The true vintage Speedmaster references from the 1950s and 1960s that are powered by the original Cal. 321 movements will likely always reign supreme when it comes to value and collectibility. With that in mind, despite being back in production, Omega’s total output of the revived Caliber 321 is extremely limited since the assembly of each individual movement is carried out by a single watchmaker. Consequently, global supply for the stainless steel iteration of the Moonwatch 321 (ref. 311. is not able to keep up with demand at a retail level, and examples frequently trade hands on the open market for values significantly above their original retail prices.

‘Speedy Tuesday’ Limited Edition Models

Omega Speedmaster Moonwatch Speedy Tuesday Ultraman Limited Edition

The Omega Speedmaster collection has been home to countless limited-edition models over the years, almost to the point of drawing criticism from certain collectors who would rather see the brand’s iconic chronograph watch stick close to its original roots. Not all limited edition Omega Speedmaster watches are destined to become future collectibles, but the “Speedy Tuesday” models are fiercely pursued by collectors, selling out in minutes and then trading hands for well-above their original retail prices on the secondary market.

Created by Fratello Watches founder Robert-Jan Broer in 2012, the #SpeedyTuesday hashtag has become a weekly event on Instagram and the “Speedy Tuesday” watches celebrate the passionate enthusiast community that surrounds this iconic timepiece. At the time of writing, there have only been two Speedy Tuesday Speedmaster watches: the original “Reverse Panda” model and the “Ultraman ” – and both of these models are extremely popular among today’s collectors. A minimum investment of five-figures is now required to obtain either model, and these two Speedy Tuesday watches are a perfect example of the rapid appreciation that can occur with highly popular limited-edition references.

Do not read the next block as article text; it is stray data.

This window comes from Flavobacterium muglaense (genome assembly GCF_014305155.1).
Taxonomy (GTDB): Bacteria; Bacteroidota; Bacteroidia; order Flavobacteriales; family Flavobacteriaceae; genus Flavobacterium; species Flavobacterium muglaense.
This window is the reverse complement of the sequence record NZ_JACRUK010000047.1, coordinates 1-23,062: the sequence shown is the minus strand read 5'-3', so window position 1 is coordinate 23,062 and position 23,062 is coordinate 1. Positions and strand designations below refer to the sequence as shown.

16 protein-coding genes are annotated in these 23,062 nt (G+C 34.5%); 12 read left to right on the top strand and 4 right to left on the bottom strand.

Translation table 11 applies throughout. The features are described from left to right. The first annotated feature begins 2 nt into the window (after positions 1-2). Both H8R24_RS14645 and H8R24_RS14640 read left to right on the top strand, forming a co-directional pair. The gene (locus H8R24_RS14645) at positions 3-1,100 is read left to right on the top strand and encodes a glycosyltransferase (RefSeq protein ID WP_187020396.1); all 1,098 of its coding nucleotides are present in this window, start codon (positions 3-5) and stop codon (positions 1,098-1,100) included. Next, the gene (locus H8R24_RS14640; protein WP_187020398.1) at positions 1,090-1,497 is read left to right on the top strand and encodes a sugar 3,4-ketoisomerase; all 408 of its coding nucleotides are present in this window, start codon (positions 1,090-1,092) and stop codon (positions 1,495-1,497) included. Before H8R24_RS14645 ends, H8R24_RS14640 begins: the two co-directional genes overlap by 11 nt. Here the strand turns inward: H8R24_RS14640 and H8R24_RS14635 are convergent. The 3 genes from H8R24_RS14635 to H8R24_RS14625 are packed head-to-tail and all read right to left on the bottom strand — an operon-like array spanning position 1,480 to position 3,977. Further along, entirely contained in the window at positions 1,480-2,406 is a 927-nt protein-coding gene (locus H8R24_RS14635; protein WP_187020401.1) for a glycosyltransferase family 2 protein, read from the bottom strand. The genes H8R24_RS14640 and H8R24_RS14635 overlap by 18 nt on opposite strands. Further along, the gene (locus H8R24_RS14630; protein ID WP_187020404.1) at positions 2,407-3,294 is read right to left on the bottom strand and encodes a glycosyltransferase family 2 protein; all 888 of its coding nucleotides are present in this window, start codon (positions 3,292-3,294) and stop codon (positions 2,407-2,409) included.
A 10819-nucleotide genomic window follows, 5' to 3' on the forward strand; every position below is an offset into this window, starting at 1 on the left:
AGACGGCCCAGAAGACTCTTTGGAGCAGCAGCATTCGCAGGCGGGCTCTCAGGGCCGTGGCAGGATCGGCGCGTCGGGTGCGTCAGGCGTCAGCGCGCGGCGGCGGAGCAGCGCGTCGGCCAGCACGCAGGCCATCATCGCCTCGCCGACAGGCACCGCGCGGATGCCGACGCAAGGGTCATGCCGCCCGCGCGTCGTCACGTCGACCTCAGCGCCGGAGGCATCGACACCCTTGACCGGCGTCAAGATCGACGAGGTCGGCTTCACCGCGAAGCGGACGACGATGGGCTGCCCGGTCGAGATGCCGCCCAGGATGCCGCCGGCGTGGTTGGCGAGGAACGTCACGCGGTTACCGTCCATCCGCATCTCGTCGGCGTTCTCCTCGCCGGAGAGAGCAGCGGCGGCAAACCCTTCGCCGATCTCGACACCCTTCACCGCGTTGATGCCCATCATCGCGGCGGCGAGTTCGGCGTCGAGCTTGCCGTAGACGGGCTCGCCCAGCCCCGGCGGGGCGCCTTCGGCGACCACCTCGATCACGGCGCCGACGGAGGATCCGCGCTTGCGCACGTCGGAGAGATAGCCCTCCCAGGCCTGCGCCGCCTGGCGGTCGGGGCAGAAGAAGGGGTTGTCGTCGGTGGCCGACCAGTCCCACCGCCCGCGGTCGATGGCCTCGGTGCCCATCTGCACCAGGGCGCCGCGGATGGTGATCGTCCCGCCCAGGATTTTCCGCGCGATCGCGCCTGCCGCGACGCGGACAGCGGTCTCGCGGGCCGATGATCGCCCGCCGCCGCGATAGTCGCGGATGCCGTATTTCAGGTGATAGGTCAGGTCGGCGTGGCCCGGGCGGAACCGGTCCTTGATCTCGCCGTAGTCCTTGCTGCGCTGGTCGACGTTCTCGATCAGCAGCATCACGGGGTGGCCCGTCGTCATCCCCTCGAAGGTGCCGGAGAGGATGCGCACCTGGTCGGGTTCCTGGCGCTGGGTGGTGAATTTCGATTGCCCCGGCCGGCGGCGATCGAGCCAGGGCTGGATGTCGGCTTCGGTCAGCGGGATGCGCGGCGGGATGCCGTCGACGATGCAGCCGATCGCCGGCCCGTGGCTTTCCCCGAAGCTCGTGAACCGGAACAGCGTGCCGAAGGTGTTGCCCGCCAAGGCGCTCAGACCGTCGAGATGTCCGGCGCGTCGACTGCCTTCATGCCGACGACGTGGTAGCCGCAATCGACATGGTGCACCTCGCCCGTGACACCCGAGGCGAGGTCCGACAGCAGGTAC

Previous Omega Moonwatch Generations

Omega Speedmaster Professional Moonwatch Caliber 1861 and 1863 Movements

One of the main reasons why the Omega Speedmaster occupies such a special place in the hearts of collectors is because its core design (both inside and out) has hardly changed in the last half-century. For most of the Speedmaster’s history, you have been able to purchase a watch that is nearly identical to the models first worn on the moon; however, the all-new generation of Speedmaster watches with the Caliber 3861 movement represents the biggest update to the collection to occur within the last fifty years.

At the present time, the recently discontinued Moonwatch models that are powered by the Caliber 1861 and Caliber 1863 movements are among the least expensive standard Speedmaster references available. Additionally, they now represent the last Moonwatches to feature movements without Co-Axial escapements, and this makes them an obvious choice for collectors looking for a Speedmaster that more closely adheres to the history of the model. Prices for Omega Speedmaster watches continue to increase from one year to the next, and now that the long-running Cal. 1861 generation is discontinued, it is likely that this trend will only continue, both for it and its Cal. 861 predecessors.